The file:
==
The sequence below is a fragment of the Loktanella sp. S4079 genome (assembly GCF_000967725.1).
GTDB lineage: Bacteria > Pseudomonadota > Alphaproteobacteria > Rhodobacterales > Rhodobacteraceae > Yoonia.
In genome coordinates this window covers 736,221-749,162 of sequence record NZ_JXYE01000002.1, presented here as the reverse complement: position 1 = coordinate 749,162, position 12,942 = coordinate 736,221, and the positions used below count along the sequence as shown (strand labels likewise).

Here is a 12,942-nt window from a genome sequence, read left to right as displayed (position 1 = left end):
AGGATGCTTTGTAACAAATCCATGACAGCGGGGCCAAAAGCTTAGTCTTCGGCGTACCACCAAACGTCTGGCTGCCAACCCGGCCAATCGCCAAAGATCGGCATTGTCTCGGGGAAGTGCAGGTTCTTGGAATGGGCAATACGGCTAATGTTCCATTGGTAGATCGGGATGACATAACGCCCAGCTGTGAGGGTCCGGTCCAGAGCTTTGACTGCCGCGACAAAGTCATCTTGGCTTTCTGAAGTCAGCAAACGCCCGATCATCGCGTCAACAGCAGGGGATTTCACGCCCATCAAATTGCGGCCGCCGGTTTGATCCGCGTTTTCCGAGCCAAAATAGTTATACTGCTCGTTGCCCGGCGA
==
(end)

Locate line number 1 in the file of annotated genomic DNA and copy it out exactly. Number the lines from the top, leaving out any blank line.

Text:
The sequence below is a fragment of the Loktanella sp. S4079 genome (assembly GCF_000967725.1).